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Filiz Garip, professor of sociology, is the new director of the universitywide Center for the Study of Economy & Sociology.

New director leads Center for the Study of Economy & Society

An engineer-turned-sociologist whose career has been defined by interdisciplinary thinking is now leading a Cornell center that brings together economists and sociologists, from across campus and around the world.

Trained as an engineer in Turkey, Filiz Garip, professor of sociology, has been named director of the Center for the Study of Economy & Society, an incubator for new ideas and research in economic sociology. Garip brings to the center her wide-ranging interests and international perspective, with collaborations ranging from political science to computer science and statistics, and a research toolbox including qualitative research, field work and historical analysis, as well as quantitative methods.

“We don’t have many places where we can have these interdisciplinary conversations,” she said. “This center is really a magical place where we can make that happen.”

For example, one of its working groups, comprising researchers at Cornell, Sweden’s Lund University and China’s Renmin University, is looking at the institutions and networks that drive the growth of high-tech firms in New York City, southern Sweden and China’s Yangtze delta region.

Formerly a professor of sociology at Harvard, Garip joined Cornell’s faculty in 2016. Born in Turkey, she earned a bachelor’s degree in industrial engineering at Bogazici University in Istanbul, and a master’s in operations research and financial engineering from Princeton University. At Princeton, she began to doubt her interest in the field. “I was looking for something different,” she said.

She took a few sociology classes – and found the beginnings of a new academic career. “I remember learning about family and gender, relations within the family, and it was kind of mind-blowing,” said Garip. “It was questioning everything that you take for granted: what it means to be a woman, what it means to be in a particular setting and how that shapes your behavior and how you see the world. Suddenly you start seeing your life in a different light.”

She earned a doctorate in sociology from Princeton, and her research now focuses on the mechanisms that affect mobility and lead to greater or lesser degrees of social and economic inequality. Her 2016 book, “On the Move: Changing Mechanisms of Mexico-U.S. Migration,” characterizes the diversity of the Mexican migrant population in the United States.

“Since its founding in 2001, the center has gained international recognition as a leader in innovative scholarship dealing with intersections between social structure and economic life,” said Victor Nee, the Frank and Rosa Rhodes Professor of Economic Sociology, who recently stepped down as the center’s founding director. “Filiz’s work addresses these issues in the context of contemporary global migration. She is poised to lead the center and maintain its high profile.”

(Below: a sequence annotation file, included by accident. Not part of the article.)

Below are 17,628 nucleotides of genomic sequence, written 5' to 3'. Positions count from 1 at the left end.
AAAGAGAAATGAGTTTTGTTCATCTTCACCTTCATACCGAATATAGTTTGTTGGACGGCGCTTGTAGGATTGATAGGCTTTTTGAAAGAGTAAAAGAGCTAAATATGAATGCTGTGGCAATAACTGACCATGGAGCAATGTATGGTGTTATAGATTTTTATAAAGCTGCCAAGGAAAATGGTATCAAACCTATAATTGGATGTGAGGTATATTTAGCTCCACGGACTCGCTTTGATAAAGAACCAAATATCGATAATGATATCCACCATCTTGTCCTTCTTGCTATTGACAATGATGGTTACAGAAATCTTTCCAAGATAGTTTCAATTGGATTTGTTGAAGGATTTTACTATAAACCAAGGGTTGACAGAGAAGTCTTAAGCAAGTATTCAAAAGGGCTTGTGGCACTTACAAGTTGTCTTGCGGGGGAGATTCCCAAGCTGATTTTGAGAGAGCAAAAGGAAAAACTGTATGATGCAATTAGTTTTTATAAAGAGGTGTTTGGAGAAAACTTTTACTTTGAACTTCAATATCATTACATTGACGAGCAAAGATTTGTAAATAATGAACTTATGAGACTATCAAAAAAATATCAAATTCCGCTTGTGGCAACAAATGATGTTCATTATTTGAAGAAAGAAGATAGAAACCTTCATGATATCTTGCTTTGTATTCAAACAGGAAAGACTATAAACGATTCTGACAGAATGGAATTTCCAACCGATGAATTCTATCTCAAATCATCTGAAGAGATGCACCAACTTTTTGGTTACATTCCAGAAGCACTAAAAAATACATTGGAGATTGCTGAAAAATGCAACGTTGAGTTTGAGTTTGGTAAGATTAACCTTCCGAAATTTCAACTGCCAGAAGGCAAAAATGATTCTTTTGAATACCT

Garip’s vision for the center includes more overlap with researchers in Computing and Information Science and a greater focus on big data research. “What if we have online purchase records, or Twitter data?” she said. “How do we analyze it to understand how social relations and culture affects economic behavior?”

She’d also like to expose Cornell students to researchers working in cultural analysis within economic sociology, and how to use sociological tools to understand the economy; for example, sociologists are increasingly interested in how people bring their moral values into their economic behavior.

Insights from economic sociology are helpful in whatever phenomenon is being studied, she said.

For example, in the area of migration, one could come up with an economic explanation for why people leave their home country: They want to do better economically. But social processes play a significant role, too. “You’re much more likely to migrate if your family members have migrated, if your community has a lot of migrants. It becomes a cultural thing,” she said. “Economic sociology is such a generative way of thinking about different problems.”

It’s also one of the fastest growing subareas in sociology, she said, and an area in which Cornell has been influential. “The big contribution of Cornell’s school of economic sociology has been demonstrating the importance of institutions in economic behavior, and they have started the new institutionalist school within economic sociology,” she said.

The center has trained graduate students who are now some of the more prominent names in the field, including Damon Centola, M.A. ’04, Ph.D. ’06, of the University of Pennsylvania and Daniel DellaPosta, Ph.D. ’17, of Pennsylvania State University, Garip said.

She plans to continue the center’s current activities, including yearly interdisciplinary workshops, publishing the results of those workshops in book form, supporting research, and welcoming faculty fellows from other institutions.

She will also continue Nee’s tradition of giving faculty fellows from other institutions keys to the center’s offices. “When they come to visit Cornell, they have a place here.”

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Gillian Smith